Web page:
Coming together to observe Earth Day
Passions are burning. Temperatures are rising. Flames threaten to consume us. Come together.
Even with one party in total control of our national government, it seems as though nothing has been decided. No one has been gracious in defeat or victory. Partisans fan the flames in media and at water coolers. It is time to come together.
When Donald Trump won the election last November, analysts claimed his success came from listening to unemployed former middle class workers in manufacturing and mining. Unemployed coal miners in Kentucky wanted jobs so they could provide for their families like they had in the past, even though many of them knew that their mining jobs were tied to an industry on life support.
Ask someone who lives near a coal mine and they will tell you that they don't drink or cook with tap water. Coal mining families also know a neighbor or relative who has died of black lung disease. They thought Trump was listening so for the sake of these families they came together and voted for him.
When President Trump signed the executive order this week to remove pollution regulations on the coal industry he said the act would help make America "rich again."
Industry experts disagreed. An article in the Wall Street Journal identified several energy industry sources that supported claims that President Trump's efforts to revive the coal industry would fail because of lower natural gas prices. Renewable energy becoming cheaper and there is increasing pressure from investors to move financial resources away from the fossil fuel industry.
A 2015 article in Bloomberg reported that employment in the coal mining industry fell from 180,000 jobs in 1985 to less than 80,000 jobs last year. Production, however, peaked in 2008 at 1.17 trillion tons. Most jobs were lost as mining companies have moved from underground mines to open pit mines and the use of automation.
According to a March article by US News& World Report, "Jobs in the solar sector have increased 123 percent since 2010." U.S. wind and solar industries account for more than 300,000 jobs with jobs in the wind energy sector at 90,000 for an increase in 20 percent over 2015.
New technologies like energy storage devices, electric vehicles, smart grid products and energy efficiency products are growing in tandem in terms of job growth and annual revenues. More and more reputable business sources are coming together to herald the growth of investments, jobs, and revenues in the renewable clean energy sector.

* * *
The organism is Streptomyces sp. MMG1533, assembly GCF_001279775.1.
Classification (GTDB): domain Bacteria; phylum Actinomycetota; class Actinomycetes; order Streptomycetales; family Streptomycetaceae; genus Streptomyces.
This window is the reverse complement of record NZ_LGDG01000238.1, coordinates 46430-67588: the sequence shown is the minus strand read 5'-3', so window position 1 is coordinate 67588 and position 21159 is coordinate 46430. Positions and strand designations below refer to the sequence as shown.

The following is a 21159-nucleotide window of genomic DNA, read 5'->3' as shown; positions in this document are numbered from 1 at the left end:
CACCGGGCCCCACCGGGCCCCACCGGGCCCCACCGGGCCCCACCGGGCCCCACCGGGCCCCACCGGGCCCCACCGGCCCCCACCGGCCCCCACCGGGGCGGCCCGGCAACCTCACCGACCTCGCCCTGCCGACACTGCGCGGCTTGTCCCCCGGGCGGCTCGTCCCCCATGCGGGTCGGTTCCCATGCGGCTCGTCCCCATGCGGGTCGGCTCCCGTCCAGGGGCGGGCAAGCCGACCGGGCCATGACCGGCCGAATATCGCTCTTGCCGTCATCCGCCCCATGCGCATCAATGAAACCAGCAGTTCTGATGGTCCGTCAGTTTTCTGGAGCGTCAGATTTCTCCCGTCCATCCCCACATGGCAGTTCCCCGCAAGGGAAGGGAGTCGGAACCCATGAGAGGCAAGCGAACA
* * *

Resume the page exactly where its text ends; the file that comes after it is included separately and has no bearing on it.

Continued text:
Whether we live in coal country or breath the clean air in Mill Creek, two things are clear that should bring us together. As renewable energy continues to get cheaper, more jobs will be created. And everyone will benefit from a healthier environment.
I don't think that people feel rich when they have asthma, emphysema or other breathing illnesses that are made worse by air pollution. How much money can you spoend when your water supply has unhealthy levels of lead, mercury, or arsenic from mining sites?
We are rapidly approaching a time when we could reach the point of no return. As we continue to consume fossil fuels, we make the planet hotter, which makes it more difficult for farmers to produce healthy food. Our oceans are poisoned. Plant and animal species are dying out at a rate unprecedented during the time of human existence.
We need to come together. We have the tools and the technology. What scientists are telling us is that we don't have a lot of time. We cannot pretend that the problem doesn't exist. We do no service by by following Trump’s orders prohibiting employees at the Department of Energy from using the term "climate change."
We need to come together. The good news is that there are signs tht suggest this can happen. Research from the Yale Program on Climate Communication reported that 69 percent of Americans agree there should be restrictions carbon emissions from coal plants.
A poll in January by Pew Research found that 65 percent of Americans favor clean energy investments over fossil fuels investments. While an overwhelming majority of Democrats agreed, slightly more Republicans also favored clean energy investments over fossil fuels.
Recently 17 Republican members of Congress expressed their belief that climate change is real and that it is the result of human activities. Included were Darrel Issa from California and Dave Reichert from Washington state.
Several well-known Republicans doubters have also proposed a national carbon tax. Included in the group are two former U. S. Secretaries of State, James Baker and George Schultz. Former Walmart Chairman of the Board and former U.S. Treasury Secretary Hank Paulson also represented the group.
In February Bloomberg published an article that quoted Baker on the subject: "A conservative, free-market approach is a very Republican way of approaching the problem."
We need to come together. Saving our environment will save all of us. Failing will doom us all. Let's come together with respect. Let's use facts. Let's work for the benefit of all of us even if it requires sacrifice and less profit.
Be part of the change. Let's all come together in Seattle on the April 22 for the March for Science and in Seattle on April 29 for the People's Climate March.
Celebrate Earth Day everyday.